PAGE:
Popular Linksys Router Vulnerable to Attack

The Linksys Group's BEFSR41 EtherFast Cable/DSL Router with 4-Port Switch is vulnerable to a remote DoS attack.

A denial-of-service vulnerability in one of the most popular cable and DSL routers allows an attacker to crash the router from a remote location.

The Linksys Group Inc.s BEFSR41 EtherFast Cable/DSL Router with 4-Port Switch is vulnerable to a remote DoS attack that requires the attacker to do nothing more than access a specific script on the routers remote management interface. The vulnerability affects all of the routers with firmware versions earlier than 1.42.7.

There is no patch available for the problem at this point, but firmaware version 1.43 fixes the problem.

In order to exploit the vulnerability, an attacker would simply need to access the Gozilla.cgi script using the routers IP address with no arguments. As long as the routers remote management interface is enabled, the attacker simply needs to craft a URL that looks like this——and send it to the router, which would then crash, according to an advisory published Friday by iDefense Inc., a security firm based in Chantilly, Va.

"Exploitation may be particularly dangerous, especially if the routers remote management capability is enabled," the advisory said. "An attacker can trivially crash the router by directing the URL…to its external interface."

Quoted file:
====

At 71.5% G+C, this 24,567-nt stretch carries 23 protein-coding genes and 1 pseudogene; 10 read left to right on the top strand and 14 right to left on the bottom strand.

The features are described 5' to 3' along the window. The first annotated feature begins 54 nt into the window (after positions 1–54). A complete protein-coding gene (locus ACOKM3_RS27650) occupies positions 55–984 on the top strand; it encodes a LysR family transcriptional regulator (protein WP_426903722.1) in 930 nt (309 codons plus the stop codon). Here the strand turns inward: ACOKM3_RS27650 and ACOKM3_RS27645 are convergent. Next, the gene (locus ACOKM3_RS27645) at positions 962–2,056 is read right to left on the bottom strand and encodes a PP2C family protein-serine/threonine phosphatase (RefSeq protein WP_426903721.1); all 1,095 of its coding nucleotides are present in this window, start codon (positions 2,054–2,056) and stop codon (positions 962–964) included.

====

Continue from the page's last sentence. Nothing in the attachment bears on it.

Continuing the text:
In many cases, there is no reason for the remote management interface to be enabled and disabling it serves as an easy defense against this problem.

Linksys officials on Wednesday responded to the vulnerability report, saying that they were aware of the problem and recommend that all users leave the remote management interface disabled, which is the default setting.

Linksys routers are used by many home workers to split broadband connections among several computers.

A message on a security mailing list Friday from Mark Litchfield of Next Generation Security Software Ltd. suggested that routers and wireless access points from D-Link Systems Inc., and Linksys access points are also vulnerable to a DoS condition.

(Editors Note: This story has been updated since its original posting to include Linksys response.)